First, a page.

Earlier this week there was the tragic news that a frieze painted by Jewish children in France waiting to be sent to Nazi concentration camps had been desecrated. But other artwork survives by children whose fate was sealed in the camps.
In 1941, in a remote location 60 kilometres north-west of Prague,Theresienstadt or by its Czech name, Terezin, was established as a 'model ghetto' by the Nazis. It was used as a propaganda weapon against international opinion and concerts were held there in front of the Red Cross. In reality, it was a way station en route to death: most of its prisoners were transported to Auschwitz.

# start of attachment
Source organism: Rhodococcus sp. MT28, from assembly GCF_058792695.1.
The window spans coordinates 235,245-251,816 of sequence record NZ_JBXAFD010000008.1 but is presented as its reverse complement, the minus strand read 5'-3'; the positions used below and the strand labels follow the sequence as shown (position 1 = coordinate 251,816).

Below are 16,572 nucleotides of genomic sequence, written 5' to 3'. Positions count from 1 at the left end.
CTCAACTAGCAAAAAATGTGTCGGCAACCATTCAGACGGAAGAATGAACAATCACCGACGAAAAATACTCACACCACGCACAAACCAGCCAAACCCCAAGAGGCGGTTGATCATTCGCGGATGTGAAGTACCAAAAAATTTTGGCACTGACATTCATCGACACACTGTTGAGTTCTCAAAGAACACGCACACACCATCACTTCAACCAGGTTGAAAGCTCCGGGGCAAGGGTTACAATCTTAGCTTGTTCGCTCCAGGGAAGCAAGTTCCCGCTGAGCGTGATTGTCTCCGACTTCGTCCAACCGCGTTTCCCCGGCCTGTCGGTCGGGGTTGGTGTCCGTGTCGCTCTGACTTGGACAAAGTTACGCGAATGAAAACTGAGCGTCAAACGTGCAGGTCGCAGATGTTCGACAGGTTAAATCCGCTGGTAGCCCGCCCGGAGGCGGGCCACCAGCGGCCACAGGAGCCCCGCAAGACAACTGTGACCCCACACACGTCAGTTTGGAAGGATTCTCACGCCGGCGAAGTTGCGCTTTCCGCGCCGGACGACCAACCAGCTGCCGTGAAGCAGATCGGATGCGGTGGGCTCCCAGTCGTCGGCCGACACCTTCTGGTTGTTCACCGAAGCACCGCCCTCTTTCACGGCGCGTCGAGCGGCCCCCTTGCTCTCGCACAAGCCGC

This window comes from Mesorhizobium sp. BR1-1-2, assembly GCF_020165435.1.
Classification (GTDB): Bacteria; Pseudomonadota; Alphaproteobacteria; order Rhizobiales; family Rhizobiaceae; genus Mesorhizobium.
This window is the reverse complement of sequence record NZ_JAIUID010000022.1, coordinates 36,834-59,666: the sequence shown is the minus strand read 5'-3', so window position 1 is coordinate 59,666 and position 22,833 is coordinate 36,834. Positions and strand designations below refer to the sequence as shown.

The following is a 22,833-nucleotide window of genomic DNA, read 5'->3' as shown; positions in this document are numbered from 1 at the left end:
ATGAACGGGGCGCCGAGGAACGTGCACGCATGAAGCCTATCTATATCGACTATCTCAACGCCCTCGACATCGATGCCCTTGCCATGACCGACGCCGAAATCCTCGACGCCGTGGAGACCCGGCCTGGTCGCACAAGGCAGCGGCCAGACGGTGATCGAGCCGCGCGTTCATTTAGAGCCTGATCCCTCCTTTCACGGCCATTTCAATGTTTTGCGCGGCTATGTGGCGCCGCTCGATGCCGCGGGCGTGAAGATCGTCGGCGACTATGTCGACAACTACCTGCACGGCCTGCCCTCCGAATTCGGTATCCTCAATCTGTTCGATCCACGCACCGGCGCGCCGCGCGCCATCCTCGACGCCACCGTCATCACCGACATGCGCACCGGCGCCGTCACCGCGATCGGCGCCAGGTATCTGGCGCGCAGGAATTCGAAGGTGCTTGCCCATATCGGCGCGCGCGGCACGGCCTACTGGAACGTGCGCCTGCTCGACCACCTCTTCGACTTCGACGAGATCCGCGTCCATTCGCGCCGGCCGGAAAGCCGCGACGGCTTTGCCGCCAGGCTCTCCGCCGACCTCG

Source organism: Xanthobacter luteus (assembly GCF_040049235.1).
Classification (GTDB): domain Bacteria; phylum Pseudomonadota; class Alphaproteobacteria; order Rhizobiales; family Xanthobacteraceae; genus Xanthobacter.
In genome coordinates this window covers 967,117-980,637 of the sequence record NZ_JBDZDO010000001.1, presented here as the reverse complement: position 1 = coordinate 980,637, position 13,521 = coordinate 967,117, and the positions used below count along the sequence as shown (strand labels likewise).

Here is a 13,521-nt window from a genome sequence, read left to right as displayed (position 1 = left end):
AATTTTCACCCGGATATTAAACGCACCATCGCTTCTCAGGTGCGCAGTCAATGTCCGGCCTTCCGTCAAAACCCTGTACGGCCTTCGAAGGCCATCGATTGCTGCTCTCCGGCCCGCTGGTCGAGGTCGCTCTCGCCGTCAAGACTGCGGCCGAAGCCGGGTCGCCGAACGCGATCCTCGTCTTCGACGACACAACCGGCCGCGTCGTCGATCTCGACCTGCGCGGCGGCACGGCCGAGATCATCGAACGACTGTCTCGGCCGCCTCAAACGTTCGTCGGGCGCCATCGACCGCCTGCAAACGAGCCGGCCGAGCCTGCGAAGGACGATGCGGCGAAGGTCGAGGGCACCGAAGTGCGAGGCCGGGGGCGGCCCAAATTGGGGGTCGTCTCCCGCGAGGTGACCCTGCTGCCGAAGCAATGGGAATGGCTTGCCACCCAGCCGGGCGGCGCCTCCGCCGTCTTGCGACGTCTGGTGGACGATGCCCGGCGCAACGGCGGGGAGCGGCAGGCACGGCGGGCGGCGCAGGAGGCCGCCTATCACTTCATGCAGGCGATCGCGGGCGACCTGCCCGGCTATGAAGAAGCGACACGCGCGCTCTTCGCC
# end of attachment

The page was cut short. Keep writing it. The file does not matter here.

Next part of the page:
Now on display at the Jewish Museum in London is a special exhibition of art, I never saw another butterfly, created by some of the children imprisoned in the camp. Angela Robson visits the museum.
I never saw another butterfly is at the Jewish Museum, London until 20 June